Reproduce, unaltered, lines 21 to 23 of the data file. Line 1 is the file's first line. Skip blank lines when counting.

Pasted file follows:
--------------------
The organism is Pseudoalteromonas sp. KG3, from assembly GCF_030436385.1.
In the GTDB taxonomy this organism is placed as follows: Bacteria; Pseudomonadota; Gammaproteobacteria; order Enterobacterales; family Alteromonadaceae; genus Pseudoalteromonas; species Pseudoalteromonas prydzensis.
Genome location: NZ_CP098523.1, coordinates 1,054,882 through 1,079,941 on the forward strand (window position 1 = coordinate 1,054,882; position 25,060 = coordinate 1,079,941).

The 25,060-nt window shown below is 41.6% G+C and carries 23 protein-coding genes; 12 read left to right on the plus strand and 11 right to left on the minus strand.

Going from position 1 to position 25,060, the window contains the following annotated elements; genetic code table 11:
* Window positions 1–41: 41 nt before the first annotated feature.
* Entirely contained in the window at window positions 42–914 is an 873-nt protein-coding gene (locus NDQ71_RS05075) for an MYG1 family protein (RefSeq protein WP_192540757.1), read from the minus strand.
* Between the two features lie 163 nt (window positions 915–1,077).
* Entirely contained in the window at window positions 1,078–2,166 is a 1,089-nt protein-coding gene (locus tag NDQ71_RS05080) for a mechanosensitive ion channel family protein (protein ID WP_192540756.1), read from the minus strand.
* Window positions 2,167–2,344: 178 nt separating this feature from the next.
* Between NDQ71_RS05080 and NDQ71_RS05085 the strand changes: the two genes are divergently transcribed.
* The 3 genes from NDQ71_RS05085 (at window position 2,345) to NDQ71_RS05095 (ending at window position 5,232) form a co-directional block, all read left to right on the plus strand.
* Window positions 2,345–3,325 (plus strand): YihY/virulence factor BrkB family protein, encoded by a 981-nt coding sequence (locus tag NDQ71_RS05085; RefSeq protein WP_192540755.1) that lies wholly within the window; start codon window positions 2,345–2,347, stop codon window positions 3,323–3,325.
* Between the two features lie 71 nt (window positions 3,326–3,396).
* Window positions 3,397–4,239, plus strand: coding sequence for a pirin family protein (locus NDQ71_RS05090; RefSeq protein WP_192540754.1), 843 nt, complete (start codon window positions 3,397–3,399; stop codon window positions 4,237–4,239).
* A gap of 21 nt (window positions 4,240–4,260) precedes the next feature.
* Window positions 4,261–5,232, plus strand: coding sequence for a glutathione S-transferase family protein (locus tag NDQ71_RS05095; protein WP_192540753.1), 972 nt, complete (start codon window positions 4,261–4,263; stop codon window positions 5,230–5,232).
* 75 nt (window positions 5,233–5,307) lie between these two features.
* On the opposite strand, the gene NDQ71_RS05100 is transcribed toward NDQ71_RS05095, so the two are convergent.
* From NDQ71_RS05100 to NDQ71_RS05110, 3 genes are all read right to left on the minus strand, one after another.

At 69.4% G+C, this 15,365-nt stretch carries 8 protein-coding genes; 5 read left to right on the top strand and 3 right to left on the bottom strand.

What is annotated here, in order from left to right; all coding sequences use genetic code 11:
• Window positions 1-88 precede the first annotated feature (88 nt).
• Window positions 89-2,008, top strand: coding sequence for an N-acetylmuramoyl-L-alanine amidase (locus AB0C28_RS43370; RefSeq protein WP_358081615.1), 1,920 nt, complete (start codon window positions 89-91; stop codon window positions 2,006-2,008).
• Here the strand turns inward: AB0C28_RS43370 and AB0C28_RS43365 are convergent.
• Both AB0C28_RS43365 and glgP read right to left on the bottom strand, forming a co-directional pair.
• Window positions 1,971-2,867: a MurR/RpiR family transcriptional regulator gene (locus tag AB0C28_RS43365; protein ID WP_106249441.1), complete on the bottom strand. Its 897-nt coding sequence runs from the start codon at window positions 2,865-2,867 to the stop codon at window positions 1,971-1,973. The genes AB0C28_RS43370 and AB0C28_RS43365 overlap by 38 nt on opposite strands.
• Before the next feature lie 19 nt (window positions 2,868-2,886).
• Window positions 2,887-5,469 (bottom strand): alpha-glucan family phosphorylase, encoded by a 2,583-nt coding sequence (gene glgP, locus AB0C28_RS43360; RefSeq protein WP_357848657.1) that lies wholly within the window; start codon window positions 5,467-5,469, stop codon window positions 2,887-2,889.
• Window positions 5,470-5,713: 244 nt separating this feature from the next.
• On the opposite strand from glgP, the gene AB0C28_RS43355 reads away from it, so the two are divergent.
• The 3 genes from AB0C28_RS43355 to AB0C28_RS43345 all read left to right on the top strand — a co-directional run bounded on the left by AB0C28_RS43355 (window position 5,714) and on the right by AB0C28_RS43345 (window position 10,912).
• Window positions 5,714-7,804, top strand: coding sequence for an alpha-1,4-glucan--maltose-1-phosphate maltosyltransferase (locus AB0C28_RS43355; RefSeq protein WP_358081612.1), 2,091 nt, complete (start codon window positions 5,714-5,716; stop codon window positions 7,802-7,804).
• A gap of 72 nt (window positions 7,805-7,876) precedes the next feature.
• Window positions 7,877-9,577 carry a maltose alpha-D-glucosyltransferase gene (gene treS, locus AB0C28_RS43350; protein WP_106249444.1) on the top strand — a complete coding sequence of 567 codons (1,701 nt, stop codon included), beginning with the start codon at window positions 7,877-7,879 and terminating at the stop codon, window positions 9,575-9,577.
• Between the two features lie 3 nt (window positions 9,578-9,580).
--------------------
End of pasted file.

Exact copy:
At 69.4% G+C, this 15,365-nt stretch carries 8 protein-coding genes; 5 read left to right on the top strand and 3 right to left on the bottom strand.

What is annotated here, in order from left to right; all coding sequences use genetic code 11:
• Window positions 1-88 precede the first annotated feature (88 nt).